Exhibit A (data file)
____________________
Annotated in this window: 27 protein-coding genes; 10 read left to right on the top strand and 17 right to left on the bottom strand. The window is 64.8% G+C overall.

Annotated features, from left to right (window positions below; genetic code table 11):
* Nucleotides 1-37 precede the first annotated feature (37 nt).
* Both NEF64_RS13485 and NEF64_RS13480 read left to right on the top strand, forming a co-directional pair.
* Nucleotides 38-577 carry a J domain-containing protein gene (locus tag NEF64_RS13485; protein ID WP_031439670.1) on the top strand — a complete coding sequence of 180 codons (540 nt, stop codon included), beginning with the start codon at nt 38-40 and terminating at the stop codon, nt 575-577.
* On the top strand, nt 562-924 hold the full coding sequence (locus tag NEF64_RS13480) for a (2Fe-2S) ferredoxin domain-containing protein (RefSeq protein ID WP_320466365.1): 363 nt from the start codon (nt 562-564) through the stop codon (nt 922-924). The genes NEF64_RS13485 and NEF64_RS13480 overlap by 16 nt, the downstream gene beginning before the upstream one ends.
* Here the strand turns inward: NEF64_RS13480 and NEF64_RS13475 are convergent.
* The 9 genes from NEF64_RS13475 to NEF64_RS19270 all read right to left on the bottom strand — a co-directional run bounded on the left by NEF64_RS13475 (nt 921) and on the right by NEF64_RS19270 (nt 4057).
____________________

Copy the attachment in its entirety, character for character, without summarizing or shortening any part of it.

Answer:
Annotated in this window: 27 protein-coding genes; 10 read left to right on the top strand and 17 right to left on the bottom strand. The window is 64.8% G+C overall.

Annotated features, from left to right (window positions below; genetic code table 11):
* Nucleotides 1-37 precede the first annotated feature (37 nt).
* Both NEF64_RS13485 and NEF64_RS13480 read left to right on the top strand, forming a co-directional pair.
* Nucleotides 38-577 carry a J domain-containing protein gene (locus tag NEF64_RS13485; protein ID WP_031439670.1) on the top strand — a complete coding sequence of 180 codons (540 nt, stop codon included), beginning with the start codon at nt 38-40 and terminating at the stop codon, nt 575-577.
* On the top strand, nt 562-924 hold the full coding sequence (locus tag NEF64_RS13480) for a (2Fe-2S) ferredoxin domain-containing protein (RefSeq protein ID WP_320466365.1): 363 nt from the start codon (nt 562-564) through the stop codon (nt 922-924). The genes NEF64_RS13485 and NEF64_RS13480 overlap by 16 nt, the downstream gene beginning before the upstream one ends.
* Here the strand turns inward: NEF64_RS13480 and NEF64_RS13475 are convergent.
* The 9 genes from NEF64_RS13475 to NEF64_RS19270 all read right to left on the bottom strand — a co-directional run bounded on the left by NEF64_RS13475 (nt 921) and on the right by NEF64_RS19270 (nt 4057).